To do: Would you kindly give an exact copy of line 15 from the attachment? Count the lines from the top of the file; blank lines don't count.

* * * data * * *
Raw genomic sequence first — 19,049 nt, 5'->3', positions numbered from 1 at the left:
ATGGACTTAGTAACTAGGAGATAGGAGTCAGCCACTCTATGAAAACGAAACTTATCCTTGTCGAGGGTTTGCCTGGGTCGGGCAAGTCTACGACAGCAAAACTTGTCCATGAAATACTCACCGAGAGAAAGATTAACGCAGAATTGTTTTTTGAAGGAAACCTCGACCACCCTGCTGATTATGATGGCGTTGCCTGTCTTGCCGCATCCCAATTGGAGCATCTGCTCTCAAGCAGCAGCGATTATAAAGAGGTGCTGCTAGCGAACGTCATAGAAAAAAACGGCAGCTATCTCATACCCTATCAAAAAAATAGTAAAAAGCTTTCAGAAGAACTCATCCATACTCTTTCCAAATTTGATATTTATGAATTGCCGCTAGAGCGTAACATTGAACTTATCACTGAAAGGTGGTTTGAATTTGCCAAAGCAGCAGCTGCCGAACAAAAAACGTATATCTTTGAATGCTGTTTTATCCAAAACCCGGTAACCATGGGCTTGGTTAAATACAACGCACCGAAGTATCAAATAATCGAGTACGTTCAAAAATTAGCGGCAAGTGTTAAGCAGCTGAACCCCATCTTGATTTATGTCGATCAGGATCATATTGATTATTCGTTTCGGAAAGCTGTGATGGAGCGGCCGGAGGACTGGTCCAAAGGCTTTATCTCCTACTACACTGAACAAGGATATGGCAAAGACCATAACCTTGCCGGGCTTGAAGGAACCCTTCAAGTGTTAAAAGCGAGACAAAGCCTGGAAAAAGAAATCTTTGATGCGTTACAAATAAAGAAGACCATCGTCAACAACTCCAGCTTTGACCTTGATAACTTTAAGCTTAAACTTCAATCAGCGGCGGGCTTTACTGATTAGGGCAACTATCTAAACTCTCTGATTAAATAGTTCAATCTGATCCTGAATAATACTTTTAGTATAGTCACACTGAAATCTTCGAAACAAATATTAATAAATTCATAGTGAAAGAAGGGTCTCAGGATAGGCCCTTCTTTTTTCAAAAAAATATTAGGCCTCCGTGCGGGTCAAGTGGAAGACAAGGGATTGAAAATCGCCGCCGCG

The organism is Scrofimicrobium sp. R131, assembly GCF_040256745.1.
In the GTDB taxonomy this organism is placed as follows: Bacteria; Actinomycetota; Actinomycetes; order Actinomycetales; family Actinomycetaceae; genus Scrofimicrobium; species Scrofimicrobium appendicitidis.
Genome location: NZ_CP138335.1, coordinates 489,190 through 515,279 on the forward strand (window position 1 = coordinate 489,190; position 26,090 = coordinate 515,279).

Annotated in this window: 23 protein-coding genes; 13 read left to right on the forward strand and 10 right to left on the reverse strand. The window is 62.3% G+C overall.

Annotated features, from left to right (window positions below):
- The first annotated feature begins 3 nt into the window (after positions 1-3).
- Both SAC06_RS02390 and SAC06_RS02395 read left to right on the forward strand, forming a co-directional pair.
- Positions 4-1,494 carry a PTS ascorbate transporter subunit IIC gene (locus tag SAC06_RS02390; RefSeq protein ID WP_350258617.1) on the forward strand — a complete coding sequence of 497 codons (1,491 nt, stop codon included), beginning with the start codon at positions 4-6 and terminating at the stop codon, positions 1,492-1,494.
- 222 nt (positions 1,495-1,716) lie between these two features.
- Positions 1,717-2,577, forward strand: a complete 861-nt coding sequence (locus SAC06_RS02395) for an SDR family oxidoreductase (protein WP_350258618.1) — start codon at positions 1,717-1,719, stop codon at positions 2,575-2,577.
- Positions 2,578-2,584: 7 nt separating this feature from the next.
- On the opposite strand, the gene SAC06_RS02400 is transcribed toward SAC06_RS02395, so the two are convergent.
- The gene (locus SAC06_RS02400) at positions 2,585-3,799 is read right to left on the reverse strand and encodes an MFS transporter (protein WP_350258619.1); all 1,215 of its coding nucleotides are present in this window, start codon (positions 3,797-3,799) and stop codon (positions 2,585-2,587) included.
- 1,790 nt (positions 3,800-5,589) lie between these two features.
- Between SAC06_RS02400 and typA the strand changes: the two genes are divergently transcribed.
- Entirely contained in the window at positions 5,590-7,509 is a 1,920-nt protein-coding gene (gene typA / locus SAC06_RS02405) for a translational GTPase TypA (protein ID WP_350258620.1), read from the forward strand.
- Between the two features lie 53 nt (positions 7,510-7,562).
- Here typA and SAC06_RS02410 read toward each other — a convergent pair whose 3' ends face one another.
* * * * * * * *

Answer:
- The gene (locus SAC06_RS02400) at positions 2,585-3,799 is read right to left on the reverse strand and encodes an MFS transporter (protein WP_350258619.1); all 1,215 of its coding nucleotides are present in this window, start codon (positions 3,797-3,799) and stop codon (positions 2,585-2,587) included.